Endangered Species Act of 1973
The new rules are a “breathtaking" and “illegal” attack on the bedrock conservation law, an Earthjustice attorney said.
Agency officials have slammed the 1973 law as “a sword to tear down the American economy" and likened species listings to "incoming Scud missiles."
Environmentalists see the rule as another handout to industry amid rising alarm that the ecosystems on which humans rely are collapsing.
Justice Brett Kavanaugh didn't participate in the case, which was a victory for landowners.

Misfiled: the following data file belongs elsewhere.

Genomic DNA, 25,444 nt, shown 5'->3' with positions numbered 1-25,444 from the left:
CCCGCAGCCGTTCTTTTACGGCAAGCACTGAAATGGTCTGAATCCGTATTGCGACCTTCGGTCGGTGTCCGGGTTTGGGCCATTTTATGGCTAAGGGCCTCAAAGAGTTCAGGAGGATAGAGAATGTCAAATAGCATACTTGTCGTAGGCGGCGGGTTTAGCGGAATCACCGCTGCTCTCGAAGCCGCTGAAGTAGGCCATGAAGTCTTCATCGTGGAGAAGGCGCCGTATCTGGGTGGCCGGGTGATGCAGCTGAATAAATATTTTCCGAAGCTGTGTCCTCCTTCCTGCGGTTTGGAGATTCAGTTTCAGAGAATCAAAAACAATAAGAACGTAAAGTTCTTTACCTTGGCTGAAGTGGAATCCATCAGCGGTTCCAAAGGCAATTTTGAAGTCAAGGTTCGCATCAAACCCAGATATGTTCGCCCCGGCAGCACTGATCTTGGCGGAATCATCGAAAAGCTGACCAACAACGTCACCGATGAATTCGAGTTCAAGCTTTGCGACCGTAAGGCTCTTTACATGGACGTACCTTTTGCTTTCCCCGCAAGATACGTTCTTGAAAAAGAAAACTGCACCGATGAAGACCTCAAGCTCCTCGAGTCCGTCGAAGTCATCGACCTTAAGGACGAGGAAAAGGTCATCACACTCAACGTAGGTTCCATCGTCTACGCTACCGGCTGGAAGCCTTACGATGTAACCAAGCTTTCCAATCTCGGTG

In his 12 years on the U.S. Court of Appeals for the D.C. Circuit, he's ruled against species protections 95 percent of the time.
Many of the permits were issued to those with ties to Republicans and a major trophy hunting group.
Republican lawmakers are similarly pushing a flurry of bills to overhaul the bedrock conservation law.
And could threaten more than 100 species protected under the Endangered Species Act.
It's "not appropriate" to say permits are "required," warns the memo.
A new proposal appears to cut protections for threatened animals.
It's like “appointing an arsonist as the town fire marshal," said one conservationist.
Environmentalists say the proposal would push imperiled creatures further toward extinction.